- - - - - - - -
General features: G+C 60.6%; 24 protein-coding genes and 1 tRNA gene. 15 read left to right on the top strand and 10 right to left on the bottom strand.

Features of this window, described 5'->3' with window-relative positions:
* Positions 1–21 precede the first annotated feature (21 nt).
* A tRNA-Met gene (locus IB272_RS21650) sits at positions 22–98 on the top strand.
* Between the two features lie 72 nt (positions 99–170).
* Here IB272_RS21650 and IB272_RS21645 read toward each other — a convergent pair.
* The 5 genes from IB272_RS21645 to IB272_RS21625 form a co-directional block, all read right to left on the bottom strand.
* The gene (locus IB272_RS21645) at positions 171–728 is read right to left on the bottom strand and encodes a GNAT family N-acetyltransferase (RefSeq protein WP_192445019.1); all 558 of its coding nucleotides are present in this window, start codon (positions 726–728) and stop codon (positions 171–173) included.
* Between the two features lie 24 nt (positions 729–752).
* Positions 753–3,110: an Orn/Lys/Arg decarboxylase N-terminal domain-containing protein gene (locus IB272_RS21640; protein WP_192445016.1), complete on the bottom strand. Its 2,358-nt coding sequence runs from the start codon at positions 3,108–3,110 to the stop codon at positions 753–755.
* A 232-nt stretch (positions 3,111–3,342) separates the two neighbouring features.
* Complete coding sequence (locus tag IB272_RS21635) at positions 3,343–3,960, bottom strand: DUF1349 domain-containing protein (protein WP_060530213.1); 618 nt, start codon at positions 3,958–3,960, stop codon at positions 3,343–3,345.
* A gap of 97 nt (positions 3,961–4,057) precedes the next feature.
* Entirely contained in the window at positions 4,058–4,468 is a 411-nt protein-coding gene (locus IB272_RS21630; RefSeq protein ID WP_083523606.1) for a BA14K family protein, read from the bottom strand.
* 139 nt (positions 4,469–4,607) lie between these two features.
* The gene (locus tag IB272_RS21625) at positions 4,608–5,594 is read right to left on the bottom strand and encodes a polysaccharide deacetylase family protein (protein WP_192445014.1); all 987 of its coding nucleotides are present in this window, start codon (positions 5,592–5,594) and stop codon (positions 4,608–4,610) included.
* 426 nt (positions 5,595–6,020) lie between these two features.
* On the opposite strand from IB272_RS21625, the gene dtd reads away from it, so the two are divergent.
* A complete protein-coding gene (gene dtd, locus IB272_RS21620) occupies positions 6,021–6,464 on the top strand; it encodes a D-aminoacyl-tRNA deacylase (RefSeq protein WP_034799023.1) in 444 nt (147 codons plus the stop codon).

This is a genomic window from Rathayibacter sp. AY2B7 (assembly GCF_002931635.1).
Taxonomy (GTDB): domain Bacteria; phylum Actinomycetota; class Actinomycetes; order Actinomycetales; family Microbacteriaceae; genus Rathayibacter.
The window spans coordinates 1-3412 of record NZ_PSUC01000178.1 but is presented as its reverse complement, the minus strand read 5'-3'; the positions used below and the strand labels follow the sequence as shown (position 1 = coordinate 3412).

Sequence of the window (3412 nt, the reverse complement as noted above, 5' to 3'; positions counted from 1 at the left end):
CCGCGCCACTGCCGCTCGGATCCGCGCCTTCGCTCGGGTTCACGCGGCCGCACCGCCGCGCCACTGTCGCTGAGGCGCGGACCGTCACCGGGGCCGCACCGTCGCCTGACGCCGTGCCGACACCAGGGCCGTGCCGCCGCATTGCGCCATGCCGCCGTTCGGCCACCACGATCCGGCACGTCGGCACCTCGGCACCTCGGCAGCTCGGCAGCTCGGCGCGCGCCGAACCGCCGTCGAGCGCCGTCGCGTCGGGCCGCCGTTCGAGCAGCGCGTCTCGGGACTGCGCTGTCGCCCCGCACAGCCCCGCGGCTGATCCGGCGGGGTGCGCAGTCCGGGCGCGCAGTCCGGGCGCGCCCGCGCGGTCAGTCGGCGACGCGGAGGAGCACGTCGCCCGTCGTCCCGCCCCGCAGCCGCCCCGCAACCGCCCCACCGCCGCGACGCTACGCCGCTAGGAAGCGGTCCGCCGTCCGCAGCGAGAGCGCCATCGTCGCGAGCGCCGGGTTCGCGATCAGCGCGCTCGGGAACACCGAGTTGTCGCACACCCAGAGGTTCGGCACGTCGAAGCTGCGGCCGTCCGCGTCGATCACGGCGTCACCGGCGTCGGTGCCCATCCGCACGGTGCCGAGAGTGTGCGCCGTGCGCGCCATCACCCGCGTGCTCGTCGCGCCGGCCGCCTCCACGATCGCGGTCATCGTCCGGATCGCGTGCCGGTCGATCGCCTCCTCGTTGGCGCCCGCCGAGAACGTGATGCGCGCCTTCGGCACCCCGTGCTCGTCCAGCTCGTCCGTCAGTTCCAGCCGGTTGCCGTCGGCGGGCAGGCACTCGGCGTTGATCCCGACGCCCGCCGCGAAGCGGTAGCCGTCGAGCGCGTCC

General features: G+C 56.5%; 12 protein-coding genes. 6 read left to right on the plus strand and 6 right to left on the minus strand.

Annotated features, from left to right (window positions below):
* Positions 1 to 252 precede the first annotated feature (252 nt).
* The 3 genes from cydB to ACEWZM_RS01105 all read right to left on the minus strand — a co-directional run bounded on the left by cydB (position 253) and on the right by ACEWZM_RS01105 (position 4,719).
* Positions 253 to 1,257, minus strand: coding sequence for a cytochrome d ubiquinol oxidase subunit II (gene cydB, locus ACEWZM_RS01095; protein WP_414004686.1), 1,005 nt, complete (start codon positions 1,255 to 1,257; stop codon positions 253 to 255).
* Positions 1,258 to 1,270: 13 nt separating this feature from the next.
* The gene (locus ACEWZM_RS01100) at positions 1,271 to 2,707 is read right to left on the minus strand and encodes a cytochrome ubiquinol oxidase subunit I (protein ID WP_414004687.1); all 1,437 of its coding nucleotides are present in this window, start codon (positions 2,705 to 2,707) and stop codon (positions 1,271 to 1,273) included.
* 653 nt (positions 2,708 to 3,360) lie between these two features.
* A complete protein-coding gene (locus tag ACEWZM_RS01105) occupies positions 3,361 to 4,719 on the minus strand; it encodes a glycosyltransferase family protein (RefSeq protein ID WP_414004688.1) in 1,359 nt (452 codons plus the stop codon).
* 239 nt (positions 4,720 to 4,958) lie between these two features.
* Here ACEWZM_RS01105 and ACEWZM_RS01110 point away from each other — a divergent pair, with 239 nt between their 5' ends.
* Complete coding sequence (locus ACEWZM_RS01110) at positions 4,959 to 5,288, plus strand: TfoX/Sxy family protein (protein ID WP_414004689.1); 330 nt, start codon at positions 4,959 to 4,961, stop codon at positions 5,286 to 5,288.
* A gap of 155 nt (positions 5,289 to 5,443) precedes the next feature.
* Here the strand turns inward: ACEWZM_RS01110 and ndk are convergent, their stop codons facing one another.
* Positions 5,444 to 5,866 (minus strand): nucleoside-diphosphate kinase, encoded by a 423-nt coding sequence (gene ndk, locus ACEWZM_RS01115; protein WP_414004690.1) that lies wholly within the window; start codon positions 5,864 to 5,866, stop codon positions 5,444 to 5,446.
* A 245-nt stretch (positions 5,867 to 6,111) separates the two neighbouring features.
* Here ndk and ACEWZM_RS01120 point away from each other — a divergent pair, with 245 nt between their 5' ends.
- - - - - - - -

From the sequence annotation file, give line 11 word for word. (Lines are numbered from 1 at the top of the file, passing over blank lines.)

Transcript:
* A 232-nt stretch (positions 3,111–3,342) separates the two neighbouring features.